The "+" means "require one or more of the preceding character or group - in this case the group contents of the square brackets.

The "$" means, "and this must match at the end of the string being tested."

Jim

tonic

8:56 pm on Aug 30, 2002 (gmt 0)

10+ Year Member



and for more help this tool is very kewl :
[gotdotnet.com...]

you enter the regexp, some text, it displays the output

mdharrold

9:29 pm on Aug 30, 2002 (gmt 0)

10+ Year Member



The regex page I use to sort it all out. [troubleshooters.com]

Another comment I read somwhere that I've found to be absolutely true is that regex are easier to write than they are to read! A good comparison is that writing your own scripts is much easier than reading someone else's. So do give it a try.

I agree completely. I have to take several minutes of complete silence to understand someone else's regular expression.

gsx

9:54 pm on Aug 30, 2002 (gmt 0)

10+ Year Member



They are easy to write.

If you want to match a letter, type the letter. If you want to match a symbol, always type a backslash then the symbol.

Then there is the special codes, the opposite of the above: a letter preceeded by a backslash or a symbol without a backslash.

You will most likely use:
[...-...] : Range of chars : e.g. [A-Z]
^ : Match start of string
$ : Match end of string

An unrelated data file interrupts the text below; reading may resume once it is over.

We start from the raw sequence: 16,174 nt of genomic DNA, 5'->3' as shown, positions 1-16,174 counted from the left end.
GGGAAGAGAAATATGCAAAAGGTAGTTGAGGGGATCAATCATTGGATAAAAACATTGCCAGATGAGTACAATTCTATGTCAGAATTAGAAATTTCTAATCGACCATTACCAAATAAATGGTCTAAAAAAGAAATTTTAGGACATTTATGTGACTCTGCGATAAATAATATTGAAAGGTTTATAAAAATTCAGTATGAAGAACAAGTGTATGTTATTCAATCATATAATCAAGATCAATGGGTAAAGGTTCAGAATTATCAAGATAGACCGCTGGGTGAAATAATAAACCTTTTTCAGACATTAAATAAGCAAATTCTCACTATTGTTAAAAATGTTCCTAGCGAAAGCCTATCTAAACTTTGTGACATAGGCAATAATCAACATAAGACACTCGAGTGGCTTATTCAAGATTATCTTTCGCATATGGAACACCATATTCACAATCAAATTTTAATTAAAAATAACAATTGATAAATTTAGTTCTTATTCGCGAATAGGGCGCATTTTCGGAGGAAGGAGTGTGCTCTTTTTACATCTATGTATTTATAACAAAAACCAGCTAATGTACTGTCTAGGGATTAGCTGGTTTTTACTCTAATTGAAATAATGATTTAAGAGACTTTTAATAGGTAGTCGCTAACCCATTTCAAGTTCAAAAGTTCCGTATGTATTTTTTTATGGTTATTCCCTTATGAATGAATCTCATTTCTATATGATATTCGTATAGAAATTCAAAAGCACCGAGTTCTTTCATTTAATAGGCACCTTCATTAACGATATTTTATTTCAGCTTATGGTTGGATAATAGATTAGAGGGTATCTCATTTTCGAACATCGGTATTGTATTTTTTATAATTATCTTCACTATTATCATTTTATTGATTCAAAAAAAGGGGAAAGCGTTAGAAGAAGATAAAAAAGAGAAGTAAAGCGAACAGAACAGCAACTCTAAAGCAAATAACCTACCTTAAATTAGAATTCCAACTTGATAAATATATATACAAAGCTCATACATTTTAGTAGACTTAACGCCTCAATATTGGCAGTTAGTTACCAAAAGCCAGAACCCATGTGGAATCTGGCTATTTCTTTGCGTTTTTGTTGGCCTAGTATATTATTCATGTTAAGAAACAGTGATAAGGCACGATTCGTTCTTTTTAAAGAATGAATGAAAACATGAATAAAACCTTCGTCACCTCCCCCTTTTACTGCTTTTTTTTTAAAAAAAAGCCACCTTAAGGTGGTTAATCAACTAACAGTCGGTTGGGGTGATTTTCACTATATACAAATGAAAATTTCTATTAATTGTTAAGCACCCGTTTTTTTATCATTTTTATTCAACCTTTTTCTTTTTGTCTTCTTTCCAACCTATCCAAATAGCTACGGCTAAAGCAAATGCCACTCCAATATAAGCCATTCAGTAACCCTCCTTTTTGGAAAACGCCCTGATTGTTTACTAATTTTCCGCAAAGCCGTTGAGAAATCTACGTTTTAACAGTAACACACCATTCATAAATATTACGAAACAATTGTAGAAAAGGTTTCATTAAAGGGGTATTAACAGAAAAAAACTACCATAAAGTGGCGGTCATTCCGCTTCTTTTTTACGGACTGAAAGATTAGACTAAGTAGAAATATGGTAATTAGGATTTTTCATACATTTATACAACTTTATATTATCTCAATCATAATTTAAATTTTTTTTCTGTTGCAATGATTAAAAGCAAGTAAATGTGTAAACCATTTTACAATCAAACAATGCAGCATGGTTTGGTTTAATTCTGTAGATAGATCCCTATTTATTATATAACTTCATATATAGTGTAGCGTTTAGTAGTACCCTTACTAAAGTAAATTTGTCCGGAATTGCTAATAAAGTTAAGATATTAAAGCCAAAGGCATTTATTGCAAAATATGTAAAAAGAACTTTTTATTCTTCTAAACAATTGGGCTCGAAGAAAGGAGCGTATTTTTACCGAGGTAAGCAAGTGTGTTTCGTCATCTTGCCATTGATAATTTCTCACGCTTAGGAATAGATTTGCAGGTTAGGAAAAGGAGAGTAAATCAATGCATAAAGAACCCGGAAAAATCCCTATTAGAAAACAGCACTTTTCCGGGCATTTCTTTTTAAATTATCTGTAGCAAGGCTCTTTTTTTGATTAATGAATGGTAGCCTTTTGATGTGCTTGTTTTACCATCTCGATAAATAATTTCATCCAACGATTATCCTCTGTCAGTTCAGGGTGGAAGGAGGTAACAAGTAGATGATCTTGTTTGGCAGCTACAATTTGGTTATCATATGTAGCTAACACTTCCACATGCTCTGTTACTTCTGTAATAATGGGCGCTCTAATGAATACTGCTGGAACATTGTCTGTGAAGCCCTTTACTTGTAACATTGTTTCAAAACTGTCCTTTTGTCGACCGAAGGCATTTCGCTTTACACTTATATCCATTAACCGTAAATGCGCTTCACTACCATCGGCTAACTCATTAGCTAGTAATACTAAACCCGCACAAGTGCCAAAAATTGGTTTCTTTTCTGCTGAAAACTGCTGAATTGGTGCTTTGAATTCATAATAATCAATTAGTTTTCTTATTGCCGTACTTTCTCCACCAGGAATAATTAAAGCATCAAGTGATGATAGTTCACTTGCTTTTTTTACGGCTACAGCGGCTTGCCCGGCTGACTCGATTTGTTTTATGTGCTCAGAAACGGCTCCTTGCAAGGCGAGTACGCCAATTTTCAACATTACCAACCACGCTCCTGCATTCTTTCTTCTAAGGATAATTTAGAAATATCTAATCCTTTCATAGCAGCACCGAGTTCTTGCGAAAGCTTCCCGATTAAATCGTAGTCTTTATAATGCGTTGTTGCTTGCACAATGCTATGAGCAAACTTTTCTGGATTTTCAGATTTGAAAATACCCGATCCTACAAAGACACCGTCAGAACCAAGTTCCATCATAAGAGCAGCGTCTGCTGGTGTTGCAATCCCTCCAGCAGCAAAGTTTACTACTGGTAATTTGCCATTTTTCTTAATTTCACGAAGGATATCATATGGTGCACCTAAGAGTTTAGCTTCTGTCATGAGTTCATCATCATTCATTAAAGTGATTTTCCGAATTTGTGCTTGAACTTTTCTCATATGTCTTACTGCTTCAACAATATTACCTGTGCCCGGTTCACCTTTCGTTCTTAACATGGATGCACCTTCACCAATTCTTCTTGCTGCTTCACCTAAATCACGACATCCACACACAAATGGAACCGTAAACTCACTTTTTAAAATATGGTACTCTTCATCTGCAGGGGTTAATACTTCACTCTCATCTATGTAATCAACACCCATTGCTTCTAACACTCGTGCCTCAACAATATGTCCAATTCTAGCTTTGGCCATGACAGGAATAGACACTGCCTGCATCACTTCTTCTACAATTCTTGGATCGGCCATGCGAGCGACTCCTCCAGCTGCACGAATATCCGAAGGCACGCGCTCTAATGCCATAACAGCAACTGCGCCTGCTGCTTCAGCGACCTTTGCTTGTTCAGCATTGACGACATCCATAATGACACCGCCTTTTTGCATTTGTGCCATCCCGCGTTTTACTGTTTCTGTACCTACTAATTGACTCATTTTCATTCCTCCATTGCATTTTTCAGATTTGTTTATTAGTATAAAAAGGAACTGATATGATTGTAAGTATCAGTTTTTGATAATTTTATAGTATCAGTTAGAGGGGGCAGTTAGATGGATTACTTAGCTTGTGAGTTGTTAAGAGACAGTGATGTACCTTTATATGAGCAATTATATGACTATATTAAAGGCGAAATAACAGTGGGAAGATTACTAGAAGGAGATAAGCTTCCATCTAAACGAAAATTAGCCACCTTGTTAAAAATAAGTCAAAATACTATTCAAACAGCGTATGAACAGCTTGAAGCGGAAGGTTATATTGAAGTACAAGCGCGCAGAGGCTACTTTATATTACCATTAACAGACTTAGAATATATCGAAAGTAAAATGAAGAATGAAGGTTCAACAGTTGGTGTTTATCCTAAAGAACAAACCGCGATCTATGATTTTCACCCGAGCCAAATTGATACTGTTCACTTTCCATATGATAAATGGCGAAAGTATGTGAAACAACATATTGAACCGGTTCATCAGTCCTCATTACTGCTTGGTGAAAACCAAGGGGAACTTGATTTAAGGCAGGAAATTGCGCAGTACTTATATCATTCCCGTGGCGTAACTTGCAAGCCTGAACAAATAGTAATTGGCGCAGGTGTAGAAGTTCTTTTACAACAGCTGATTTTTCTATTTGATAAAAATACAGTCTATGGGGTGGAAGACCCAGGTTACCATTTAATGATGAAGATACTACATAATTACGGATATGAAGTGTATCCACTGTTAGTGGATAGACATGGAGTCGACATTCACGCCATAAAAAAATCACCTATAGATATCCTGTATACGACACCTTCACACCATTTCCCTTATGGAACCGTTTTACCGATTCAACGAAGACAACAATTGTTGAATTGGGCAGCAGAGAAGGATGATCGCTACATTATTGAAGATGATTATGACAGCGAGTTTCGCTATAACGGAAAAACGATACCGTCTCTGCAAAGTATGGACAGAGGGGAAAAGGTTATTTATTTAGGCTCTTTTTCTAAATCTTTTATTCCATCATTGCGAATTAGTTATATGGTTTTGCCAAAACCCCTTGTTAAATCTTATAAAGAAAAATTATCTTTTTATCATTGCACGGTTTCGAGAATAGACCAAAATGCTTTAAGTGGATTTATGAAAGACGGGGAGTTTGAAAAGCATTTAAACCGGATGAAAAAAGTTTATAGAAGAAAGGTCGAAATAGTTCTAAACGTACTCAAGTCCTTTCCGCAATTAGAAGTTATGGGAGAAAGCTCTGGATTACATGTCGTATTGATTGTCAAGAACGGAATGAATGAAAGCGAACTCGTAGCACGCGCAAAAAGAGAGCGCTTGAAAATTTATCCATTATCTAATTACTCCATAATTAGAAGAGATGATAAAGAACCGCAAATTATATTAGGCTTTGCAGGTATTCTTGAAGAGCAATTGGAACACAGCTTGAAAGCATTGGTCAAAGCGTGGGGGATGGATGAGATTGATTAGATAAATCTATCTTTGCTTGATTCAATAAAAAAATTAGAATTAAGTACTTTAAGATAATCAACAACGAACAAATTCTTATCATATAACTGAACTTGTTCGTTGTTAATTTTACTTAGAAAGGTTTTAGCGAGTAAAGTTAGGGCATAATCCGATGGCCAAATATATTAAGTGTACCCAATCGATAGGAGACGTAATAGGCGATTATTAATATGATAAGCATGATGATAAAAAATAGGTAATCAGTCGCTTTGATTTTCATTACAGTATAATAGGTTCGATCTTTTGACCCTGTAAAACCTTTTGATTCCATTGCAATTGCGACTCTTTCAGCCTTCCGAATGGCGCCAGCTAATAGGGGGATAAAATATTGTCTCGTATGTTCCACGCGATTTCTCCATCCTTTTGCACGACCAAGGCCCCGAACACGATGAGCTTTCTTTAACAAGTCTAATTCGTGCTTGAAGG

. : Match any character
\b : Match any word boundary : e.g. \bit\b will match 'a it b' but not 'a bite b'

Then there are qualifiers:
* : Match zero or more times : e.g. X* will match '', 'X', 'XX', 'XXX' etc...
*?: Match zero or more times (same as above but will take as few characters as possible, above will take as many characters as possible)
+ : Match one or more times : e.g. X+ will match 'X', 'XX' etc.. but not ''
+?: Match one or more times : (same as above but will take as few characters as possible, above will take as many characters as possible)

Minimal and Maximal are as follows:
if you have the string <b><a href=x>ThisLink</a></b>
then you match with \<.*\>, you will get the whole string matching because it takes as many characters as possible with the .*
but if you match with \<.*?\> you will get <b> returned, but no more, because it is the shortest possible (from the left)